Following a motion passed at General Synod in July 2018, the Church of England is set to begin divestment in 2020 from oil and gas companies that are ‘not taking seriously their responsibilities to assist with the transition to a low carbon economy’ and to complete divestment from companies not aligned with the Paris Agreement targets by 2023.

The divestment commitments of Ivybridge Methodist Church and Stirling Methodist Church come at a key moment in the wider Methodist Church, following the motion on divestment passed at Methodist Conference in 2017. This motion called on the Central Finance Board of the Methodist Church to divest from any oil and gas companies whose business investment plans are not aligned with the Paris Agreement target of a ‘global temperature rise well below 2°C’ by 2020. 

Epworth Investment Management, an investment firm wholly owned by the Central Finance Board of the Methodist Church, is planning to launch a new fund in early 2020 that will exclude investments in fossil fuel companies, following increased demand from clients. In recent months, CCLA Investment Management, which manages investments on behalf of many churches and charities, announced that its COIF Charities Ethical Investment Fund would complete divestment from fossil fuels by December 2019.

James Buchanan, Bright Now Campaign Manager, said: ‘It is wonderful news that so many Christian organisations have made the decision to divest from fossil fuels, including the first Catholic dioceses in the UK to divest. We hope many more churches will join them in taking this prophetic step out of concern for those most affected by the climate crisis – especially people living in the world’s poorest communities.’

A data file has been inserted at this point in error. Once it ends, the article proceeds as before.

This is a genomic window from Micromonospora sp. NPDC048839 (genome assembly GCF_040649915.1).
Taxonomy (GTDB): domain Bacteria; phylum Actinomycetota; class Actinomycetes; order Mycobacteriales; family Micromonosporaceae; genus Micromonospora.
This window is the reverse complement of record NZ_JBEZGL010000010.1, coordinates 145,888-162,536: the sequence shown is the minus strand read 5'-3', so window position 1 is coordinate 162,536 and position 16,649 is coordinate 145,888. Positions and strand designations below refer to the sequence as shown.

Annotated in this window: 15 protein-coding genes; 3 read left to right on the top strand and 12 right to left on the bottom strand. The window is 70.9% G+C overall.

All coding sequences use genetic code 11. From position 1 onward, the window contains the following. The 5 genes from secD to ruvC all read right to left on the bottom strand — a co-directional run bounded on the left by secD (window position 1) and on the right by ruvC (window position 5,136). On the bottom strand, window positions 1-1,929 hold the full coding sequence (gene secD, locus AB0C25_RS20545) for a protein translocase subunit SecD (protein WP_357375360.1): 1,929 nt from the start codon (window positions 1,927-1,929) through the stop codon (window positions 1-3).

Climate action and divestment in 2020: why it matters

The announcement comes at the start of a vital year for climate action in the UK and globally. Last month, delegates from around the world met in Madrid for the UN climate summit (COP25), where UN Secretary General Antonio Guterres warned that the world is fast approaching the ‘point of no return’ on the climate crisis. The outcomes of COP25 are largely considered to have been disappointing and lacking in the major collective measures urgently needed to tackle the climate crisis.

In November 2020, the UK will host the UN climate talks for the first time, with COP26 taking place in Glasgow. In the lead up to COP26, environmental and civil society organisations hope to build on the momentum generated in the last year by climate protest movements such as Youth Strike for Climate and Extinction Rebellion.

Divestment is vital in the move to decarbonise our energy systems, and accelerate the urgently needed transition from fossil fuels to renewables. Last year, a Global Witness report showed that the global oil and gas industry plans to spend $5 trillion on the exploration and extraction of new reserves in the next decade. Following this, a Guardian report showed that Shell and Exxon alone are planning to increase production of oil and gas by 35% between 2018 and 2030 – the 12 years when global carbon emissions instead need to fall by 45% if we are to meet the Paris Agreement target of limiting global temperature rises to 1.5°C.

Last week, the outgoing governor of the Bank of England, Mark Carney, said that although cuts to investment in oil and gas companies are beginning to take place in the financial sector, the process is not moving fast enough. Carney made clear that all companies and financial institutions must explore their justification for continued investment in fossil fuels, warning of the increasing risk of “worthless” assets in the sector.